What part of the Word of Wisdom is violated?

The same part, I think, that prohibits meth and heroin.

3 minutes ago, Storm Rider said:

This sounds very much like the silliness that some used to say that Coca-Cola was against the WofW.

Did you read the article?  Did you review the potential risks associated with vaping?

3 minutes ago, Storm Rider said:

To be clear, it is pretty evident that vaping is horrible for one's health.

Then why are you labeling guidance against it as "silliness?"

3 minutes ago, Storm Rider said:

My wife and I just listened to the news that reported young people being seriously affected by vaping - their lungs have been affected by them requiring oxygen just to catch their breath, etc. The doctors don't seem willing to say how long term these affects will be, but after just a short time vaping these young people have been harmed. However, determining that something is bad for one's health does not equate to being against the WofW. 

I don't understand this.  Isn't the Word of Wisdom intended to help us lead healthier lives?

Thanks,

-Smac

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3 minutes ago, Calm said:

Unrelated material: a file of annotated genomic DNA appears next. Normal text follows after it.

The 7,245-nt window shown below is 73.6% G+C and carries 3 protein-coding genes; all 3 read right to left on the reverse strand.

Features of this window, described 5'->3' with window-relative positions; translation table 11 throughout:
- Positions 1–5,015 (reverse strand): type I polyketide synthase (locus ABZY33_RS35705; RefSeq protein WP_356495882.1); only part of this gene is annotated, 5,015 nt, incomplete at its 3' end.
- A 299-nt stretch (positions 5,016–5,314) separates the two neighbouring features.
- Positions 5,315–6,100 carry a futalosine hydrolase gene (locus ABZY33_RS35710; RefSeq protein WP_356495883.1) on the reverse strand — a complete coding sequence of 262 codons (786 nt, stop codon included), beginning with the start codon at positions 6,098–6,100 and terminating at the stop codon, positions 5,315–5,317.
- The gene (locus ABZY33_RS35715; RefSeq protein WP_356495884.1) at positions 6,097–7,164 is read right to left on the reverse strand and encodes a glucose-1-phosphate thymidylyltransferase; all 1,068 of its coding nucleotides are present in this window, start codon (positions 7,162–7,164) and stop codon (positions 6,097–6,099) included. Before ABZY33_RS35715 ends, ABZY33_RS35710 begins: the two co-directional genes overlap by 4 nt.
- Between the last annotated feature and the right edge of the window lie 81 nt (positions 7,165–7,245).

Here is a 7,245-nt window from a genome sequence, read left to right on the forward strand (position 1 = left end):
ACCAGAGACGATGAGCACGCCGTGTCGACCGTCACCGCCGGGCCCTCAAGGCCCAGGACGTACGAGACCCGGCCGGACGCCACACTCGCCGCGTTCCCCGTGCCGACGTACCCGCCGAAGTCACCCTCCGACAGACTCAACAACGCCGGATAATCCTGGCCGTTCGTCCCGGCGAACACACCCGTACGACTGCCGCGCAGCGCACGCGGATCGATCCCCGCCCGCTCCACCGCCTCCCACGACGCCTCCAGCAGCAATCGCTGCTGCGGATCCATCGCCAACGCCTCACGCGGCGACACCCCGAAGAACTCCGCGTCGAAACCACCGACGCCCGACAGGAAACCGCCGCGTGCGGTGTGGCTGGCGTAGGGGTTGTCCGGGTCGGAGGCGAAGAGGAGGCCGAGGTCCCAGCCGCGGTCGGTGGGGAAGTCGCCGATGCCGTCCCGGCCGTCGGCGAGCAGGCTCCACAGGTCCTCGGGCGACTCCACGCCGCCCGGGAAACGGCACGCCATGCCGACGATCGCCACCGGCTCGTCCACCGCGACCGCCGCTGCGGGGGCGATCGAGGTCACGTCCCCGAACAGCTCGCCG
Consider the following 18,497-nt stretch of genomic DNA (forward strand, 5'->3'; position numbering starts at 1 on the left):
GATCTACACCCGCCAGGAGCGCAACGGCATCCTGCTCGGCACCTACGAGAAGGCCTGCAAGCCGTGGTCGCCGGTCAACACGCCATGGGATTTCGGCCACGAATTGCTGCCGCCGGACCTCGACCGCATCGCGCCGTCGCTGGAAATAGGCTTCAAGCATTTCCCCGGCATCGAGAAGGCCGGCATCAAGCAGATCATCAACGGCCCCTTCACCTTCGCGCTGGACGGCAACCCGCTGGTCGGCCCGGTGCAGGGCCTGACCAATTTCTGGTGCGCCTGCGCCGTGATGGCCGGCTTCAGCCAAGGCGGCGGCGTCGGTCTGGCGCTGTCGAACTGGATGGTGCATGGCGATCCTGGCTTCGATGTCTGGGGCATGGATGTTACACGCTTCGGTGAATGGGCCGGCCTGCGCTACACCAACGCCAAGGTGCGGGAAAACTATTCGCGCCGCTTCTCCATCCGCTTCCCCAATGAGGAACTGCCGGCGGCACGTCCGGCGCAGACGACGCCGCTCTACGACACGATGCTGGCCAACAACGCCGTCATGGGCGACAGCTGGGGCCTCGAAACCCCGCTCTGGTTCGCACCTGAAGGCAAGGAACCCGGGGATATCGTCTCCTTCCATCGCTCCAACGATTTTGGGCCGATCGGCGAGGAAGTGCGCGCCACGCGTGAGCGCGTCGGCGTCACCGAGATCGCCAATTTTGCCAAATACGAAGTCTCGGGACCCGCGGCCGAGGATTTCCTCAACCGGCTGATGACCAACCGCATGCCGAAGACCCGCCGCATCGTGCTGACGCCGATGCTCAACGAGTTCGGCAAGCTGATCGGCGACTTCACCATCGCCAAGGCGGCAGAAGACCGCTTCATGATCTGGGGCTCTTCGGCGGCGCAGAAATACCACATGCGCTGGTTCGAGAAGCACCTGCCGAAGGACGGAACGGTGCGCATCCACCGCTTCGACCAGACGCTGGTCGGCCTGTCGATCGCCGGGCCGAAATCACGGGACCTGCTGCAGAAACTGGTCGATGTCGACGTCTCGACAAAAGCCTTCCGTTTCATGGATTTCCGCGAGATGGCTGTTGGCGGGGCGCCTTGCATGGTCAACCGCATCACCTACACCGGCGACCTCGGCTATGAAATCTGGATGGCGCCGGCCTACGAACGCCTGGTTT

There are a number (not huge, but over the years a good collection) of articles referring to overeating in the church magazines and news and now perpetually online accessible just as this one was for vaping, starting with this one in 75 https://www.churchofjesuschrist.org/study/ensign/1975/06/i-have-a-question/shouldnt-it-also-be-a-sin-to-overeat.html?lang=eng and most recent probably this short one in 15 https://www.churchofjesuschrist.org/study/liahona/2015/03/encircled-in-his-gentle-arms/victory-through-jesus-christ?lang=eng as well as this longer one two months earlier https://www.churchofjesuschrist.org/church/news/study-finds-best-motivator-for-teen-weight-loss?lang=eng

These are not general conference talks.

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2 hours ago, smac97 said:

Here:

Thanks,

-Smac

Wouldn't touch the stuff regardless, but what if the vapor contains no nicotine?  Don't know why anyone would do it in that case, but...

Not that I think you're an official source...

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41 minutes ago, blueglass said:

Green tea is bad because we said so,

Green tea is the same stuff as black tea -- just processed differently.  The plant camellia sinensis.

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16 minutes ago, smac97 said:

The same part, I think, that prohibits meth and heroin.

Did you read the article?  Did you review the potential risks associated with vaping?

Then why are you labeling guidance against it as "silliness?"

I don't understand this.  Isn't the Word of Wisdom intended to help us lead healthier lives?

Thanks,

-Smac